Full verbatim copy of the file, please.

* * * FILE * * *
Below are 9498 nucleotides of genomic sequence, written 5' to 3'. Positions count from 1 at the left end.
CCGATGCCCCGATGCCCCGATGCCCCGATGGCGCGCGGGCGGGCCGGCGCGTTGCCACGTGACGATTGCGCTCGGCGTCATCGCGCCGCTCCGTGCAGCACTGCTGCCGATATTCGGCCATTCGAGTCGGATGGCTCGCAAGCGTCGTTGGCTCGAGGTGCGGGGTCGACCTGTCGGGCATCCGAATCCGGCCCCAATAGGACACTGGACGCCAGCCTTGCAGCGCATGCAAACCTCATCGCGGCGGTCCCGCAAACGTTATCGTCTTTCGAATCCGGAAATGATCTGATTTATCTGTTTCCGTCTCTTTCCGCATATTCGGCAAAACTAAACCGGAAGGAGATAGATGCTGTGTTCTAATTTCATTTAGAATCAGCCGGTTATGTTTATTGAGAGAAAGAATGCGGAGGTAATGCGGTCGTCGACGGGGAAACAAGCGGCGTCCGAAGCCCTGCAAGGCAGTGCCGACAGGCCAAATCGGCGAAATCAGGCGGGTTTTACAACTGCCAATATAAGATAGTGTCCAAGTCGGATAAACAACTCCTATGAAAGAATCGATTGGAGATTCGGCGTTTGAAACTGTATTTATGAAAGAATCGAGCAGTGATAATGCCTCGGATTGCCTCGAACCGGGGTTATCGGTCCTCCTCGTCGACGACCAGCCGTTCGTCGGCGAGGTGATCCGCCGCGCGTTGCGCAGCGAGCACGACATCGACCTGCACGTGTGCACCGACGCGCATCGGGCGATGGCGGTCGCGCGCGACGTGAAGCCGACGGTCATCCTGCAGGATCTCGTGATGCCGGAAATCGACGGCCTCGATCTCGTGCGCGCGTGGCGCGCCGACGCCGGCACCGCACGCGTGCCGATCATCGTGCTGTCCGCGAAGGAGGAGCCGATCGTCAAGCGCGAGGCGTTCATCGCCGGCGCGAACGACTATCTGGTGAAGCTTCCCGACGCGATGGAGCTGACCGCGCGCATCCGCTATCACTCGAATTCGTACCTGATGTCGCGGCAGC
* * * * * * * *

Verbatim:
Below are 9498 nucleotides of genomic sequence, written 5' to 3'. Positions count from 1 at the left end.
CCGATGCCCCGATGCCCCGATGCCCCGATGGCGCGCGGGCGGGCCGGCGCGTTGCCACGTGACGATTGCGCTCGGCGTCATCGCGCCGCTCCGTGCAGCACTGCTGCCGATATTCGGCCATTCGAGTCGGATGGCTCGCAAGCGTCGTTGGCTCGAGGTGCGGGGTCGACCTGTCGGGCATCCGAATCCGGCCCCAATAGGACACTGGACGCCAGCCTTGCAGCGCATGCAAACCTCATCGCGGCGGTCCCGCAAACGTTATCGTCTTTCGAATCCGGAAATGATCTGATTTATCTGTTTCCGTCTCTTTCCGCATATTCGGCAAAACTAAACCGGAAGGAGATAGATGCTGTGTTCTAATTTCATTTAGAATCAGCCGGTTATGTTTATTGAGAGAAAGAATGCGGAGGTAATGCGGTCGTCGACGGGGAAACAAGCGGCGTCCGAAGCCCTGCAAGGCAGTGCCGACAGGCCAAATCGGCGAAATCAGGCGGGTTTTACAACTGCCAATATAAGATAGTGTCCAAGTCGGATAAACAACTCCTATGAAAGAATCGATTGGAGATTCGGCGTTTGAAACTGTATTTATGAAAGAATCGAGCAGTGATAATGCCTCGGATTGCCTCGAACCGGGGTTATCGGTCCTCCTCGTCGACGACCAGCCGTTCGTCGGCGAGGTGATCCGCCGCGCGTTGCGCAGCGAGCACGACATCGACCTGCACGTGTGCACCGACGCGCATCGGGCGATGGCGGTCGCGCGCGACGTGAAGCCGACGGTCATCCTGCAGGATCTCGTGATGCCGGAAATCGACGGCCTCGATCTCGTGCGCGCGTGGCGCGCCGACGCCGGCACCGCACGCGTGCCGATCATCGTGCTGTCCGCGAAGGAGGAGCCGATCGTCAAGCGCGAGGCGTTCATCGCCGGCGCGAACGACTATCTGGTGAAGCTTCCCGACGCGATGGAGCTGACCGCGCGCATCCGCTATCACTCGAATTCGTACCTGATGTCGCGGCAGC